Wisconsin governor expects $1.2b iron ore project to return to Iron Range – by Dorothy Kosich (Mineweb.com – November 29, 2012)


In the last session of the Wisconsin Legislature, an iron mining reform bill failed by one vote. However, another pro-mining measure is expected to be introduced in January.

RENO (MINEWEB) – Wisconsin Gov. Scott Walker said Wednesday that he is confident that Gogebic Taconite will resurrect an iron ore mining project south of Lake Superior.

In comments made to the Associated Press after a speech to the Wisconsin Manufacturers & Commerce, Walker said Florida-based Gogebic Taconite is still interested in mining in Wisconsin.

A special committee of Wisconsin’s State Senate is scheduled to meet today and get a briefing from Tim Sullivan, the former CEO of mining heavy equipment manufacturer Bucyrus. He is chairman of the Wisconsin Mining Association.

The committee will hear testimony from local government representatives and regional economic development officials on the issue of state-local distribution of tax revenue raised by future mining operations.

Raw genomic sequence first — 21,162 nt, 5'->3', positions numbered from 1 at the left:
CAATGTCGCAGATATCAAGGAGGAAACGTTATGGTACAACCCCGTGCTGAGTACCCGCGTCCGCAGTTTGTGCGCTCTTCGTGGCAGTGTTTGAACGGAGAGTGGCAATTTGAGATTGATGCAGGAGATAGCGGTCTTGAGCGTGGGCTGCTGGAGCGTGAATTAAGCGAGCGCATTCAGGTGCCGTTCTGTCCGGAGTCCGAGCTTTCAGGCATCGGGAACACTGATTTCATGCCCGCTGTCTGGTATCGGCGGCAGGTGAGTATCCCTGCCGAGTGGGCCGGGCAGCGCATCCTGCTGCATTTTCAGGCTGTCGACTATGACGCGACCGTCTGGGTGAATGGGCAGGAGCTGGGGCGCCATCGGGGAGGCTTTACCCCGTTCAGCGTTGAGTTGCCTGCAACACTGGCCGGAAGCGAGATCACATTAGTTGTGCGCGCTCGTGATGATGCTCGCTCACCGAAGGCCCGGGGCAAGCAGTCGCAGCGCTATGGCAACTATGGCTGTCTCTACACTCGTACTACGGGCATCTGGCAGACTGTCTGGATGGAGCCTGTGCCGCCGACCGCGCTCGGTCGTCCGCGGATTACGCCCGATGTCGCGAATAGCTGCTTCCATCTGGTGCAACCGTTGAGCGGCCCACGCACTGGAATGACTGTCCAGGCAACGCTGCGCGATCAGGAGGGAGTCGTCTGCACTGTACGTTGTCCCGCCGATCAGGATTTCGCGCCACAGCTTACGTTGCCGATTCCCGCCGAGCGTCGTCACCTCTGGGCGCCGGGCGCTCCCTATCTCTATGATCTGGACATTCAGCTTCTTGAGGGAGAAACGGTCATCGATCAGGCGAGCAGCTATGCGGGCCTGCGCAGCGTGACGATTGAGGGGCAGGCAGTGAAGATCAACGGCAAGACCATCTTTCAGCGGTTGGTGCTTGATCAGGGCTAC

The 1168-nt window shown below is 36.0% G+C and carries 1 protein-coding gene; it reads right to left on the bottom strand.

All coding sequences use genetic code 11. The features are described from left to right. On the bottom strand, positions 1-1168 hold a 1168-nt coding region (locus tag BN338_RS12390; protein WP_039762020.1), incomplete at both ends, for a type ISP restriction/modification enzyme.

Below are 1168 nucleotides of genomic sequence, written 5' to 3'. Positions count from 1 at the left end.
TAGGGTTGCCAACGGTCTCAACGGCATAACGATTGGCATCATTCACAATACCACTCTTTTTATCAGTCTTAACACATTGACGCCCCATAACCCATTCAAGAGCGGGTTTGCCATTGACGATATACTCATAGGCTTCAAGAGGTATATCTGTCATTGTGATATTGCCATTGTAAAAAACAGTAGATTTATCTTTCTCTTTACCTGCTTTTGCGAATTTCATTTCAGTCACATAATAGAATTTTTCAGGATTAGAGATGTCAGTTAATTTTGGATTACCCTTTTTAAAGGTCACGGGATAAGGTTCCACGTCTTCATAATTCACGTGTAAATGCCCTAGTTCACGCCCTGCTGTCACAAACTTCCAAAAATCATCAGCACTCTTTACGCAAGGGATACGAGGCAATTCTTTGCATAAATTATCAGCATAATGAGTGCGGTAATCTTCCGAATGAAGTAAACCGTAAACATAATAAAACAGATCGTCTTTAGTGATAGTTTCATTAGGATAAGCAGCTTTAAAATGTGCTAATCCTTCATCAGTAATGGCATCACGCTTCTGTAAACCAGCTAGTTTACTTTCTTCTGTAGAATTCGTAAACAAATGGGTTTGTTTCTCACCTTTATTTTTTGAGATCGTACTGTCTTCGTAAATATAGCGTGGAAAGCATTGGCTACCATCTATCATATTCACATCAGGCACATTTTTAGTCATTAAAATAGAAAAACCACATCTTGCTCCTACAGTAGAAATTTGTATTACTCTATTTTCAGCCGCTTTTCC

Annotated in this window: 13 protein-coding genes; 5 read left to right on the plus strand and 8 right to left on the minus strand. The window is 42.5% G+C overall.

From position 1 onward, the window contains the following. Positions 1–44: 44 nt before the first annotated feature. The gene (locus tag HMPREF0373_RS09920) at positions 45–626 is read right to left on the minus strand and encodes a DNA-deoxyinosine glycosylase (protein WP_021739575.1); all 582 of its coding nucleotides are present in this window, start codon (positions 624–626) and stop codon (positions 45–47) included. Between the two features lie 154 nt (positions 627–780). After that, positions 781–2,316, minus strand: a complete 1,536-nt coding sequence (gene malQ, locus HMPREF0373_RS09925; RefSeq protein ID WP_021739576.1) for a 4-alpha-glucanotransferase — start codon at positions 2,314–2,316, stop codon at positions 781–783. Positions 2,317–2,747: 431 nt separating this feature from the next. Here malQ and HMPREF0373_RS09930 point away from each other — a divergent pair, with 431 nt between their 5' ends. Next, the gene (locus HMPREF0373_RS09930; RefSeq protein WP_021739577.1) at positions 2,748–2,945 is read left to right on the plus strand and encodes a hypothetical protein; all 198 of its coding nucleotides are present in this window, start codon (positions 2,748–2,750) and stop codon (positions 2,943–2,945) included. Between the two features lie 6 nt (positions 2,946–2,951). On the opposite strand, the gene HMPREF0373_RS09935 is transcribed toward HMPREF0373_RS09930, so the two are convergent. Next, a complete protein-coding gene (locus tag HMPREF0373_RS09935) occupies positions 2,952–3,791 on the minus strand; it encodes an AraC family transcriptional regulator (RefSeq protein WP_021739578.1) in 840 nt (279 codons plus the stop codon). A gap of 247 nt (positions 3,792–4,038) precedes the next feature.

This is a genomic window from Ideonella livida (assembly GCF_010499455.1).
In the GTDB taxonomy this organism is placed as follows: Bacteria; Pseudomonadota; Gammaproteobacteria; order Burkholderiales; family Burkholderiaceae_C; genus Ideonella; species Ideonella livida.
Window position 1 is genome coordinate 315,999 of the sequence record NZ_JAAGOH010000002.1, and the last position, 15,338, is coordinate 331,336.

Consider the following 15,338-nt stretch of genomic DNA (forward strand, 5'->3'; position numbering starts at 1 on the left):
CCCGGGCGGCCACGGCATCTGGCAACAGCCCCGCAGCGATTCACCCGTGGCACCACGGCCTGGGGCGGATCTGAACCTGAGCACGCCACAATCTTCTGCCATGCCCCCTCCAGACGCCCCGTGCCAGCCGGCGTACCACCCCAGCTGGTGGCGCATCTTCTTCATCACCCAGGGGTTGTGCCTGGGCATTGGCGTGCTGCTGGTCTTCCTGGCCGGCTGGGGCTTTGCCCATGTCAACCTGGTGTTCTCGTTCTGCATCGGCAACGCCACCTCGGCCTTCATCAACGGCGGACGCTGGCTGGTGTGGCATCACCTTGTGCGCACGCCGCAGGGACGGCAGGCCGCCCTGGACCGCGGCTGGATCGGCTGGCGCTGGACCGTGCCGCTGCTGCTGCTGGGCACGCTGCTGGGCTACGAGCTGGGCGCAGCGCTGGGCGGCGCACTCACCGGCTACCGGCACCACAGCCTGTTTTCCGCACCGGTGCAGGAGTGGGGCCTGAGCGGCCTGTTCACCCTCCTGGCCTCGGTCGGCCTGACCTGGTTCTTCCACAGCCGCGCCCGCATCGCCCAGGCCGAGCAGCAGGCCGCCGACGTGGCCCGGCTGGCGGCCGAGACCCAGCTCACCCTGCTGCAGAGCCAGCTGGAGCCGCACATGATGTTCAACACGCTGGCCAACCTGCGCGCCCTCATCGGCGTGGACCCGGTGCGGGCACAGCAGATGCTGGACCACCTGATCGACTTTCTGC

After November’s general election, Republicans continue to control Wisconsin’s State Assembly and regained control of the State Senate. The legislature could not reach agreement on a bill which would have reformed mine permitting in the state in order to facilitate permitting and development of the $1.5 billion Gogebic iron ore project.

The mine would have employed 600 to 700 workers in Ashland and Iron counties. It would have also reopened the state’s Iron Range to mining, which would also benefit Wisconsin’s largest city, Milwaukee, which manufactures mining shovels. The last iron ore was shipped from the Gogebic Iron Range in 1965. The range extends for 89 miles from Lake Gogebic in Michigan to Lake Namekagon in Wisconsin.

Both Walker and Sullivan have predicted that a mining permitting reform bill will be reintroduced in January in the Wisconsin Legislature. Walker said Gogebic would return if a bill could be enacted that both protects the environment and eases the regulatory path mining companies must traverse to get project approvals.

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